Sunday , July 25 2021

The Tommorow population will be bigger, heavier and eat more

When the world's population approaches 9 billion people, it's important to pay attention to the fact that people are getting bigger and need more calories than they ever did. Credit: NTNU

Food demand is growing as the number of people increases. Feeding a population of 9 billion by 2050 will require more food than previously calculated.

"It would be more difficult to feed 9 billion people in 2050 than today," said Gibran Vita, Ph.D. candidate in the Norwegian University of Science and Technology Ecology Program.

According to WWF, the biggest environmental problem in the world is the destruction of wildlife and plant habitat. Much of the destruction is due to the growing demands of the human population. On the other hand, Zero Hunger is the second Sustainable Development Goal, and the challenge is to meet the growing global food demand.

The world population can reach around 9 billion in a few years, compared to only 7.6 billion now.

But the average person in the future will need more food than today. Changes in eating habits, attitudes toward leftovers, increased height and body mass, and demographic transitions are a number of reasons.

People change

Professor Daniel B. Müller and colleagues Felipe Vásquez and Vita analyzed changes in a population of 186 countries between 1975 and 2014. "We study the effects of two phenomena. One is that the average person has become taller and heavier. The second is that the average population is getting older, "Vita said.

The first phenomenon contributes to increasing food demand. The second negates the first.

The average adult in 2014 was 14 percent heavier, about 1.3 percent higher, 6.2 percent older, and needed 6.1 percent more energy than in 1975. Researchers expect this trend to continue for most countries.

"The average global adult consumes 2465 kilocalories per day in 1975. In 2014, the average adult consumed 2,615 kilocalories," Vita said.

Globally, human consumption increased by 129 percent during this time period. Population growth was responsible for 116 percent, while an increase in weight and height accounted for 15 percent. Older people need less food, but an aging population only produces two percent less consumption.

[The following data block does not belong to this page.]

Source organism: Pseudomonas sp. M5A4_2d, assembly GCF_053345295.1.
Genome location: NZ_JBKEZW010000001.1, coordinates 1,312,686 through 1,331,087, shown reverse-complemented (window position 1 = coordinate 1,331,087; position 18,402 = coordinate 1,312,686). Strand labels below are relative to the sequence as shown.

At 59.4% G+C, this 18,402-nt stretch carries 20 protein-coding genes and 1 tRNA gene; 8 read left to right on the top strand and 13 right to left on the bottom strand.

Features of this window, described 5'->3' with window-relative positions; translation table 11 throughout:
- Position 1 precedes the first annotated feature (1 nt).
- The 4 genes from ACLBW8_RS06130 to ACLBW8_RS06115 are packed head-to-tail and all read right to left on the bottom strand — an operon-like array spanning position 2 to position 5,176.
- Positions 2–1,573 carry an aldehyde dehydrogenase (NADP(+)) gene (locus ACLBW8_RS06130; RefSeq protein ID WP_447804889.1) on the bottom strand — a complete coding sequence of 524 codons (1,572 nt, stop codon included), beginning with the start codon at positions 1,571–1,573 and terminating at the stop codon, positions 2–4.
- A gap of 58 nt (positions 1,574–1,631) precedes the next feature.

"An additional 13 percent fits the needs of 286 million people," Vásquez said.

This in turn corresponds to the food needs of Indonesia and Scandinavia combined.

Main difference

There are many variations between countries. The increase in body weight per person from 1975 to 2014 ranged from 6 to 33 percent, and energy requirements increased from 0.9 to 16 percent.

The average person from Tonga weighs 93 kilos. The average Vietnamese weighs 52 kilos. This means that Tongan people need 800 kilocalories more every day – or about four bowls of oatmeal.

Some countries change rapidly. In Saint Lucia in the Caribbean, the average weight rose from 62 kilograms in 1975 to 82 kilos 40 years later.

The lowest and highest changes are found in Asia and Africa, which reflect differences between countries from these continents.

Not counted before

"Previous studies have not taken increasing demands from larger individuals and the age community into account when calculating future food needs from a growing population," Vásquez said.

Most studies estimate that the average food needs of adults remain constant over time and are almost the same throughout the country. But it's not like that.

"This assumption can cause errors in assessing how much food we actually need to meet future demand," Vásquez said.

The study provides relevant information for the United Nations Food and Agriculture Organization (FAO), which is a leader in the struggle to ensure food security for all.

Vásquez and Vita say that we must see more than the number of people in a region to understand the mechanism behind their consumption. This requires a multidisciplinary approach that considers social and physiological factors.

Analysis of this study involves bio-demography, hybrid biology and demography. The researchers adapted a model for dynamic systems that are often used in industrial ecology to study the sources and flows of resources.

Explore more:
World Food Day: Fish lost, people missing

Further information:
Felipe Vásquez et al, Food Security for Aging and Population Heavier, Sustainability (2018). DOI: 10.3390 / su10103683

Provided by:
Norwegian University of Science and Technology

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